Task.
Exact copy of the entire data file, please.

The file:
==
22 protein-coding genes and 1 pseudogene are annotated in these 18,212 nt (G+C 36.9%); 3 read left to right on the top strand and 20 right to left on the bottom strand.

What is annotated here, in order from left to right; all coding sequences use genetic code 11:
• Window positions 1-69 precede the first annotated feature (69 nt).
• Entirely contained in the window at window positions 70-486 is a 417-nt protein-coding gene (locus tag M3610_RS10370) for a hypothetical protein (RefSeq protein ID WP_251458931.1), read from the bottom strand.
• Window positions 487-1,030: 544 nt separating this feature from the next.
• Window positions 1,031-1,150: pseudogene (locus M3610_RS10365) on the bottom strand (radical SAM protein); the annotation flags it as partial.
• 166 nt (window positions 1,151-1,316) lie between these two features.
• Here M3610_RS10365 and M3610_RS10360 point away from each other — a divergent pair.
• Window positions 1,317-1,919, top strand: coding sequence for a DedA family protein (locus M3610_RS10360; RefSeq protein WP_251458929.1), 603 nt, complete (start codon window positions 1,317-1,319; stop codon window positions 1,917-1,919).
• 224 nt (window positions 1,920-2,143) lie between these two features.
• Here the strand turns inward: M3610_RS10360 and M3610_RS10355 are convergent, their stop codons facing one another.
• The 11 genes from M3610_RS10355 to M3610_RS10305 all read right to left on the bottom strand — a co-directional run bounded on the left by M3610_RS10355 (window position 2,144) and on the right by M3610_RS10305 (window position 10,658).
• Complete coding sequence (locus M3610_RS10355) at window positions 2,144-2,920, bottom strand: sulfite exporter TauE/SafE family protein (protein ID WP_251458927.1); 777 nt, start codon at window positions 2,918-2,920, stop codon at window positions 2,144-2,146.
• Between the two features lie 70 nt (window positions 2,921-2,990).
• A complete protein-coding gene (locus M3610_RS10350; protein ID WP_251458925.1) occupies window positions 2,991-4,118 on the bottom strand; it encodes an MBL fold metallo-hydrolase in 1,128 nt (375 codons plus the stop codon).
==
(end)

22 protein-coding genes and 1 pseudogene are annotated in these 18,212 nt (G+C 36.9%); 3 read left to right on the top strand and 20 right to left on the bottom strand.

What is annotated here, in order from left to right; all coding sequences use genetic code 11:
• Window positions 1-69 precede the first annotated feature (69 nt).
• Entirely contained in the window at window positions 70-486 is a 417-nt protein-coding gene (locus tag M3610_RS10370) for a hypothetical protein (RefSeq protein ID WP_251458931.1), read from the bottom strand.
• Window positions 487-1,030: 544 nt separating this feature from the next.
• Window positions 1,031-1,150: pseudogene (locus M3610_RS10365) on the bottom strand (radical SAM protein); the annotation flags it as partial.
• 166 nt (window positions 1,151-1,316) lie between these two features.
• Here M3610_RS10365 and M3610_RS10360 point away from each other — a divergent pair.
• Window positions 1,317-1,919, top strand: coding sequence for a DedA family protein (locus M3610_RS10360; RefSeq protein WP_251458929.1), 603 nt, complete (start codon window positions 1,317-1,319; stop codon window positions 1,917-1,919).
• 224 nt (window positions 1,920-2,143) lie between these two features.
• Here the strand turns inward: M3610_RS10360 and M3610_RS10355 are convergent, their stop codons facing one another.
• The 11 genes from M3610_RS10355 to M3610_RS10305 all read right to left on the bottom strand — a co-directional run bounded on the left by M3610_RS10355 (window position 2,144) and on the right by M3610_RS10305 (window position 10,658).
• Complete coding sequence (locus M3610_RS10355) at window positions 2,144-2,920, bottom strand: sulfite exporter TauE/SafE family protein (protein ID WP_251458927.1); 777 nt, start codon at window positions 2,918-2,920, stop codon at window positions 2,144-2,146.
• Between the two features lie 70 nt (window positions 2,921-2,990).
• A complete protein-coding gene (locus M3610_RS10350; protein ID WP_251458925.1) occupies window positions 2,991-4,118 on the bottom strand; it encodes an MBL fold metallo-hydrolase in 1,128 nt (375 codons plus the stop codon).